A map of proposed buyouts (properties in orange) was released by the city last summer. Now, the city is looking for an engineering firm to finalize flood mitigation plans. (Boundary Flood Recovery/Submitted)

A map of proposed buyouts (properties in orange) was released by the city last summer. Now, the city is looking for an engineering firm to finalize flood mitigation plans. (Boundary Flood Recovery/Submitted)

Buyouts for flood mitigation to cost $5 million more than expected

Grand Forks is looking to recoup some money through salvage and dike placement

Higher land values and updated plans mean that the City of Grand Forks is expecting to spend approximately $5 million more to purchase properties in Johnson Flats, North and South Ruckle as part of its broader flood mitigation plan. Last fall, the city budgeted approximately $12 million to purchase selected properties; now, it’s looking at upwards of $17 million to buy more than 100 properties.

“The total amount of compensation has increased well above the budgeted amount due to increases to fair market value and the approved compensation formula, in many cases matching or exceeding pre-flood value,” a staff report presented to council last month read.

Grand Forks is now looking to recoup some of its projected costs, after the city learned that its land acquisition program may be headed far beyond the budget initially planned for.

While the city reports that more than 40 land deals have already been struck between property owners and Keystone Appraisals, the company managing the project, it is now re-evaluating how it allows salvage to proceed. “Capital preservation is key,” said project manager Justin Dinsdale, who was hired by the city to manage the city’s flood mitigation plan.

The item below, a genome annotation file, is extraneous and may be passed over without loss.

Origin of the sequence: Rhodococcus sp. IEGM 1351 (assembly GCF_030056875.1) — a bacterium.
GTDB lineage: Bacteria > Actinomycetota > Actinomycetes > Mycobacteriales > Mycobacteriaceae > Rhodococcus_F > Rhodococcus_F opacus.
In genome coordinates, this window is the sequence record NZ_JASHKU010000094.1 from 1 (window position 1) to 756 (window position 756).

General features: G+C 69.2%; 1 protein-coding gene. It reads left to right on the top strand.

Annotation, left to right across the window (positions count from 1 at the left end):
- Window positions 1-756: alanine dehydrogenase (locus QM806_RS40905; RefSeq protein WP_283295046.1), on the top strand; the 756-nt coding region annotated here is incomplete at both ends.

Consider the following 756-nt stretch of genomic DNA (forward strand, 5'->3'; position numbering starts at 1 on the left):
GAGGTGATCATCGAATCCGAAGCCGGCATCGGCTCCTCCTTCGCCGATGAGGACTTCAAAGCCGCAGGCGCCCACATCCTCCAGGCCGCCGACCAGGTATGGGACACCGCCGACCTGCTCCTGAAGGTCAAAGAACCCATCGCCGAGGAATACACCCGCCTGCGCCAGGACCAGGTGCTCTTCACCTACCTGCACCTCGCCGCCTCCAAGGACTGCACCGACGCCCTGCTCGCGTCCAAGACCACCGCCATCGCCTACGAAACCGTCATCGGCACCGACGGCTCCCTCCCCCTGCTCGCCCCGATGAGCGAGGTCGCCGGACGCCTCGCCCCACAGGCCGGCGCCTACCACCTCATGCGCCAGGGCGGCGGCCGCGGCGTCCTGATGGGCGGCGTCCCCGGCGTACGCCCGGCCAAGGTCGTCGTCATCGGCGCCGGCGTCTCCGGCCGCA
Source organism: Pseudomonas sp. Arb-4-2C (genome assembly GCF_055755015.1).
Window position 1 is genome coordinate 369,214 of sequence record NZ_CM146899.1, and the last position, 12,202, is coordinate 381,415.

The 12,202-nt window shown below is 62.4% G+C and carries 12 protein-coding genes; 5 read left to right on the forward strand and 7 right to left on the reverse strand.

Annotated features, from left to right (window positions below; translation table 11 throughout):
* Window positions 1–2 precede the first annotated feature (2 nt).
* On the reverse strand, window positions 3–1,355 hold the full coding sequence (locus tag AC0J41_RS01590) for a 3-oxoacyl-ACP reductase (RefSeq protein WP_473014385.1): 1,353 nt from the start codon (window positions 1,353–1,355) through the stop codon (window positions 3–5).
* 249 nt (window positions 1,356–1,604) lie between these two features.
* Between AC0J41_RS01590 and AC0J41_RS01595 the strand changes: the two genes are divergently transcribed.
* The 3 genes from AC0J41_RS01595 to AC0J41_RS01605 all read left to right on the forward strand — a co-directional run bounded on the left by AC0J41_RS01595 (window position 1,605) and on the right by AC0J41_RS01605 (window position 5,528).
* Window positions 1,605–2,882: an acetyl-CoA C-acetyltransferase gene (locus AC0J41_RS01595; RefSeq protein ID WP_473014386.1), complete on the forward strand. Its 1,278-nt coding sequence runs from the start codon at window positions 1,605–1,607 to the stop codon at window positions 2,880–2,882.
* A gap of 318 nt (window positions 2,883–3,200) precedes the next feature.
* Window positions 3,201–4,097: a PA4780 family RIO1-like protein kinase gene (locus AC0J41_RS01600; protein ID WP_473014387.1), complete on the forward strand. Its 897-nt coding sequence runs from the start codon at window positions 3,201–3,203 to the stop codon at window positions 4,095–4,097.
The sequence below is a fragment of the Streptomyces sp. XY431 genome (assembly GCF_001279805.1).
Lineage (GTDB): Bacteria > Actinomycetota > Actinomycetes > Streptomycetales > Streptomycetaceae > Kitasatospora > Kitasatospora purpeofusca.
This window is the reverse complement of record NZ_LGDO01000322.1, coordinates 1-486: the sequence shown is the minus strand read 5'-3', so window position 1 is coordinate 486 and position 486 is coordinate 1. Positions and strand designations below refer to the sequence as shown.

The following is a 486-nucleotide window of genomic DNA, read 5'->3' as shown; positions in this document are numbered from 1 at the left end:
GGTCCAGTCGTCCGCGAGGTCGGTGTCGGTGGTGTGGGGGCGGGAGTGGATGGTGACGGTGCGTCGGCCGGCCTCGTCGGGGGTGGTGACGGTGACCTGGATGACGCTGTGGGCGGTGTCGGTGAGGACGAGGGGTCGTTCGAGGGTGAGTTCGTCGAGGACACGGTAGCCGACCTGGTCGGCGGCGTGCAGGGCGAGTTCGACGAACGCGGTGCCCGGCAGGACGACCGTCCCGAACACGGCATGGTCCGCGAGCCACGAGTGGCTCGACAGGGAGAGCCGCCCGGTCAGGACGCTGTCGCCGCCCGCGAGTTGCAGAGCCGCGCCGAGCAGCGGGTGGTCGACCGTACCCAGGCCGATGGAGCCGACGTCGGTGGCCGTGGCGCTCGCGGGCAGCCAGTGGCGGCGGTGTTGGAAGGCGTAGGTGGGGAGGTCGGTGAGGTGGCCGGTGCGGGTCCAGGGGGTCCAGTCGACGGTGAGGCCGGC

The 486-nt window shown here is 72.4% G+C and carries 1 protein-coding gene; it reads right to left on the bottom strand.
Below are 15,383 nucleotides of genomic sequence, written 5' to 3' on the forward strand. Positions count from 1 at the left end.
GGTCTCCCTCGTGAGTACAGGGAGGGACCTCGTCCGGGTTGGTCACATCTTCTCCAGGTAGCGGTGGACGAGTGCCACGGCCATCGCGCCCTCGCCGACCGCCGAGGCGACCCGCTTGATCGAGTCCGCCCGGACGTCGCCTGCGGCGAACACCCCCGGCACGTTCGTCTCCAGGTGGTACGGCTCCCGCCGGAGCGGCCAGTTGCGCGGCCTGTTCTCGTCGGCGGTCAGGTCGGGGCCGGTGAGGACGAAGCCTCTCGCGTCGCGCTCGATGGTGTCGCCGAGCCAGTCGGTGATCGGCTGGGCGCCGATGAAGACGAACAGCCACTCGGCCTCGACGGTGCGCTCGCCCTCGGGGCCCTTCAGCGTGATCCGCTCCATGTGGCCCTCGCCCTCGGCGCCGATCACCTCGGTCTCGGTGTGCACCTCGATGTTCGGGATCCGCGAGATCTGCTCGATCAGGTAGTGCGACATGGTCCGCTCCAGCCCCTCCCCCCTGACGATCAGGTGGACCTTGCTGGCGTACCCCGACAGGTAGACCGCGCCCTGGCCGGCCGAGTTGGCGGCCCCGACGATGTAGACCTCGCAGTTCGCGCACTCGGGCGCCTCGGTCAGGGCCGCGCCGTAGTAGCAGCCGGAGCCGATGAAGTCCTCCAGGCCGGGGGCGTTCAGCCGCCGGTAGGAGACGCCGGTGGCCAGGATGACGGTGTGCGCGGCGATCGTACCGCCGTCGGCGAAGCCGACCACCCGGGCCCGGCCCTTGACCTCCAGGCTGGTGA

“We have to try and get as much value out of some of the stuff – and this is the only stuff we’ve got that’s coming out of it – so that all the tax payers don’t see that hurting down the road,” said Coun. Rod Zielinski.

Property sellers will still be able to salvage from their homes things that are not affixed, such as garden sheds, but the city will look to recoup some its costs through higher-value items such as hot water tanks – things that would typically remain in a home during a normal purchase situation.

Mayor Brian Taylor said that the city would also look to save money in the dike planning portion of the flood mitigation project by seeing how different dike placements could keep them from needing particular properties.

“If we can avoid taking a house, we’re going to save $150 or 200,000 at a time with those kinds of efficiencies as we move forward,” he said. Taylor said that the city has received part of the province’s portion of the Disaster Mitigation and Adaptation Fund grant – approximately $22 million of $31 million – and is expecting to soon confirm the agreement with the federal government for invoicing as the project proceeds on the remaining $20 million.

The city has put out a request for proposals to find an engineering firm that will design the final plans for dike placement and other flood mitigation works around Grand Forks.


@jensenedw
Jensen.edwards@grandforksgazette.ca

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flood mitigation